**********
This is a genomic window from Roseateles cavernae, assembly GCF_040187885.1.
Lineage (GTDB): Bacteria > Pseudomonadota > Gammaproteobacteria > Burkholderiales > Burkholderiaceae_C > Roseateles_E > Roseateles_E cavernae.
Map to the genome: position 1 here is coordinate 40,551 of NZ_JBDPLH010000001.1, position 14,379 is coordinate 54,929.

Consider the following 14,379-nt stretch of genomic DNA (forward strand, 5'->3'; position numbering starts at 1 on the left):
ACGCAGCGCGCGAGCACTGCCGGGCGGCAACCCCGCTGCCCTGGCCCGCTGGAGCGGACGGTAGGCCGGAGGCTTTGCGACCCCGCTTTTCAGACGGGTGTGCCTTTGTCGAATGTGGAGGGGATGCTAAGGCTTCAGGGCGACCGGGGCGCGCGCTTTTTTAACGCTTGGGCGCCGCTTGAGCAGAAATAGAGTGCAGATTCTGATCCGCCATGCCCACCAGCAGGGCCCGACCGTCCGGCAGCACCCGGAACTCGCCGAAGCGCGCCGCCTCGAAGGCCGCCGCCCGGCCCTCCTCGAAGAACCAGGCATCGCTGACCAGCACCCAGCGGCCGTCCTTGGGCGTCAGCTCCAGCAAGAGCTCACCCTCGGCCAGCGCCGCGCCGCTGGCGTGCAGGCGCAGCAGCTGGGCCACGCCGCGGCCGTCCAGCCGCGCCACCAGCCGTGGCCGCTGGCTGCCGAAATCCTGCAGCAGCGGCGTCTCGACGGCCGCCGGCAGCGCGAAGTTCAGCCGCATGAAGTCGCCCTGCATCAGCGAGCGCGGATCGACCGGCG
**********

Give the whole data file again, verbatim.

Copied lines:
This is a genomic window from Roseateles cavernae, assembly GCF_040187885.1.
Lineage (GTDB): Bacteria > Pseudomonadota > Gammaproteobacteria > Burkholderiales > Burkholderiaceae_C > Roseateles_E > Roseateles_E cavernae.
Map to the genome: position 1 here is coordinate 40,551 of NZ_JBDPLH010000001.1, position 14,379 is coordinate 54,929.

Consider the following 14,379-nt stretch of genomic DNA (forward strand, 5'->3'; position numbering starts at 1 on the left):
ACGCAGCGCGCGAGCACTGCCGGGCGGCAACCCCGCTGCCCTGGCCCGCTGGAGCGGACGGTAGGCCGGAGGCTTTGCGACCCCGCTTTTCAGACGGGTGTGCCTTTGTCGAATGTGGAGGGGATGCTAAGGCTTCAGGGCGACCGGGGCGCGCGCTTTTTTAACGCTTGGGCGCCGCTTGAGCAGAAATAGAGTGCAGATTCTGATCCGCCATGCCCACCAGCAGGGCCCGACCGTCCGGCAGCACCCGGAACTCGCCGAAGCGCGCCGCCTCGAAGGCCGCCGCCCGGCCCTCCTCGAAGAACCAGGCATCGCTGACCAGCACCCAGCGGCCGTCCTTGGGCGTCAGCTCCAGCAAGAGCTCACCCTCGGCCAGCGCCGCGCCGCTGGCGTGCAGGCGCAGCAGCTGGGCCACGCCGCGGCCGTCCAGCCGCGCCACCAGCCGTGGCCGCTGGCTGCCGAAATCCTGCAGCAGCGGCGTCTCGACGGCCGCCGGCAGCGCGAAGTTCAGCCGCATGAAGTCGCCCTGCATCAGCGAGCGCGGATCGACCGGCG